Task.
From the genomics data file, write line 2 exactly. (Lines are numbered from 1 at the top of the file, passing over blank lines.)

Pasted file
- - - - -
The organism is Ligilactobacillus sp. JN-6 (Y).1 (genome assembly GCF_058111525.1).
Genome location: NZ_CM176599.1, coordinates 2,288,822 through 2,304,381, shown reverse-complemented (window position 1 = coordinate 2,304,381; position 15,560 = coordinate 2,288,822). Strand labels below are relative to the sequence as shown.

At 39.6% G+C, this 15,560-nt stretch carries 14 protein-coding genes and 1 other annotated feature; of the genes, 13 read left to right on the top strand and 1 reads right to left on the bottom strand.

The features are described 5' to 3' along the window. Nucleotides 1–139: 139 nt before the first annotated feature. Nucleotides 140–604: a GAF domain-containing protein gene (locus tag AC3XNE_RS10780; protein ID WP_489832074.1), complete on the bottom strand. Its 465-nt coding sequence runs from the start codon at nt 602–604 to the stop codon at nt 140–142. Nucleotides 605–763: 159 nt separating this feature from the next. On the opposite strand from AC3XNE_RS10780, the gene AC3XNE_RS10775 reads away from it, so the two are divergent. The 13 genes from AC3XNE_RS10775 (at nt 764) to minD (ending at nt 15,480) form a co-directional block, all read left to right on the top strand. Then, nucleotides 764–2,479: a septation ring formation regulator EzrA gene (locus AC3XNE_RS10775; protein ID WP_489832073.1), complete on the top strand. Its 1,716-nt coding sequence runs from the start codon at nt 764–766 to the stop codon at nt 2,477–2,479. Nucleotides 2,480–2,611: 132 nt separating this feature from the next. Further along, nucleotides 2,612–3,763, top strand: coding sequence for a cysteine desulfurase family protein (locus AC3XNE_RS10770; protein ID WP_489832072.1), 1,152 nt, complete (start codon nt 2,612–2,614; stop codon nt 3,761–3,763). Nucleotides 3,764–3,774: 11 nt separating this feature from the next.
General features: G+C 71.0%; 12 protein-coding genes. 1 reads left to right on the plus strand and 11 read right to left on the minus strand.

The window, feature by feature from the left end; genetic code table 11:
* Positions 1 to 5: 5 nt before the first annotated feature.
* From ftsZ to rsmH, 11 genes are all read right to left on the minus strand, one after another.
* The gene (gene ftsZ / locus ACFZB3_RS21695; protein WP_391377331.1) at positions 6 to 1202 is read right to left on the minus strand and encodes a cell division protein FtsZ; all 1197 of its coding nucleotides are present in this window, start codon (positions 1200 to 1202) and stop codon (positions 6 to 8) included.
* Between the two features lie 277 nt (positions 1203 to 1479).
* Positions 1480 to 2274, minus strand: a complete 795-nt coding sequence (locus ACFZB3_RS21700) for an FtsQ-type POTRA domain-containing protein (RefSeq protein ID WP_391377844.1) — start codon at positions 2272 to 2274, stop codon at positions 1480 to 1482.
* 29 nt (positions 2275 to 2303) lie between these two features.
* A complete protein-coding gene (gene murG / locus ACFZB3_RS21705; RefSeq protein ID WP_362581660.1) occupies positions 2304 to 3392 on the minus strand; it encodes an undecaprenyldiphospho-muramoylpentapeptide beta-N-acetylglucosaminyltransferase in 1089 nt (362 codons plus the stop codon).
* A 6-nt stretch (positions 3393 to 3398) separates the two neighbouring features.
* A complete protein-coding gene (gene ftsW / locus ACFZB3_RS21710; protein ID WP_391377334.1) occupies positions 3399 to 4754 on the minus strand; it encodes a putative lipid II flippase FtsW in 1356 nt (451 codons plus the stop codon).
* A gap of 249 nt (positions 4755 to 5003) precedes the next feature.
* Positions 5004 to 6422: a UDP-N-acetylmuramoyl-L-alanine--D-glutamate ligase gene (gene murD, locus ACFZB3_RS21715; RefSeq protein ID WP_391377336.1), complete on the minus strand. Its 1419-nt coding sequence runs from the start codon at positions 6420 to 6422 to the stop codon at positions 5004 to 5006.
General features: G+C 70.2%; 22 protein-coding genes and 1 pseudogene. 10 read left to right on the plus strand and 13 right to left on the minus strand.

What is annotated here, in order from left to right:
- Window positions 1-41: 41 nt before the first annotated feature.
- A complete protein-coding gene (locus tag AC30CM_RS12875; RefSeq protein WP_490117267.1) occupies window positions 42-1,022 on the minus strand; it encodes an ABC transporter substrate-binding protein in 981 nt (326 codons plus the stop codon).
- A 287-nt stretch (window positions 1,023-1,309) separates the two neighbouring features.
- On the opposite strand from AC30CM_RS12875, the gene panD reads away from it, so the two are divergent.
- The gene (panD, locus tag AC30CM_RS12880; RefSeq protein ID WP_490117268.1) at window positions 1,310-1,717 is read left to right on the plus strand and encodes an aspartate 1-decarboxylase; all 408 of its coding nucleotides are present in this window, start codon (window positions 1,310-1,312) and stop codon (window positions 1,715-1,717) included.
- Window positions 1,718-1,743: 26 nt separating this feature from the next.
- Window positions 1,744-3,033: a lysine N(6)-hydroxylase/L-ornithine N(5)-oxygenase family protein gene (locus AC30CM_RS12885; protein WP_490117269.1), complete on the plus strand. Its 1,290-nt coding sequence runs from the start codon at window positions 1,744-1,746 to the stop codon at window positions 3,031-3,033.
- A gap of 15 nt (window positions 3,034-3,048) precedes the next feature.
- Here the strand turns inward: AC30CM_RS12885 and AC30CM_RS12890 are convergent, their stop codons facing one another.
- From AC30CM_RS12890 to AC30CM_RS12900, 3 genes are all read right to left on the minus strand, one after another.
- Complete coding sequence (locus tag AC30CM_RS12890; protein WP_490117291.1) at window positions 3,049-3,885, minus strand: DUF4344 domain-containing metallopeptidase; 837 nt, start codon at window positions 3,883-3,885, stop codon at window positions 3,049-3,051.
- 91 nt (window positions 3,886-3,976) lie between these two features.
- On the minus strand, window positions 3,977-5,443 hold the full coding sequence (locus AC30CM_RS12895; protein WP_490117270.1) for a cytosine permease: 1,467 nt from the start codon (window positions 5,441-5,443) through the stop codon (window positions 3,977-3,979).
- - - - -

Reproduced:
Genome location: NZ_CM176599.1, coordinates 2,288,822 through 2,304,381, shown reverse-complemented (window position 1 = coordinate 2,304,381; position 15,560 = coordinate 2,288,822). Strand labels below are relative to the sequence as shown.